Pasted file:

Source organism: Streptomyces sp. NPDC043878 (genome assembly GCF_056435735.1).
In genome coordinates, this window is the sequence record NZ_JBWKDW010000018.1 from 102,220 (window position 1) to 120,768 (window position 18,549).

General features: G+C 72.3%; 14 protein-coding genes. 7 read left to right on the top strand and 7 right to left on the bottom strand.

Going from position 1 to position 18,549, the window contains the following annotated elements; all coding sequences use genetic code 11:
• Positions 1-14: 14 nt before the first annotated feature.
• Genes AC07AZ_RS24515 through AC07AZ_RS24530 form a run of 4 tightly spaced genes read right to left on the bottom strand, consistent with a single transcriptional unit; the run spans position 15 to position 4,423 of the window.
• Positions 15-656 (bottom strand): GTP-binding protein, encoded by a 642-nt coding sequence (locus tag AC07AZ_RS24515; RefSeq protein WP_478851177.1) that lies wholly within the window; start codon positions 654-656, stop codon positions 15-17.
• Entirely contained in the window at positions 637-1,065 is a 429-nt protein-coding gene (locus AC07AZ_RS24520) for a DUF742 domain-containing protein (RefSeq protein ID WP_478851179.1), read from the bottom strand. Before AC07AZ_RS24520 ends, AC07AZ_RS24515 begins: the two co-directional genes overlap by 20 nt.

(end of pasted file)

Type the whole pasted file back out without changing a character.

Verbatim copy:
Source organism: Streptomyces sp. NPDC043878 (genome assembly GCF_056435735.1).
In genome coordinates, this window is the sequence record NZ_JBWKDW010000018.1 from 102,220 (window position 1) to 120,768 (window position 18,549).

General features: G+C 72.3%; 14 protein-coding genes. 7 read left to right on the top strand and 7 right to left on the bottom strand.

Going from position 1 to position 18,549, the window contains the following annotated elements; all coding sequences use genetic code 11:
• Positions 1-14: 14 nt before the first annotated feature.
• Genes AC07AZ_RS24515 through AC07AZ_RS24530 form a run of 4 tightly spaced genes read right to left on the bottom strand, consistent with a single transcriptional unit; the run spans position 15 to position 4,423 of the window.
• Positions 15-656 (bottom strand): GTP-binding protein, encoded by a 642-nt coding sequence (locus tag AC07AZ_RS24515; RefSeq protein WP_478851177.1) that lies wholly within the window; start codon positions 654-656, stop codon positions 15-17.
• Entirely contained in the window at positions 637-1,065 is a 429-nt protein-coding gene (locus AC07AZ_RS24520) for a DUF742 domain-containing protein (RefSeq protein ID WP_478851179.1), read from the bottom strand. Before AC07AZ_RS24520 ends, AC07AZ_RS24515 begins: the two co-directional genes overlap by 20 nt.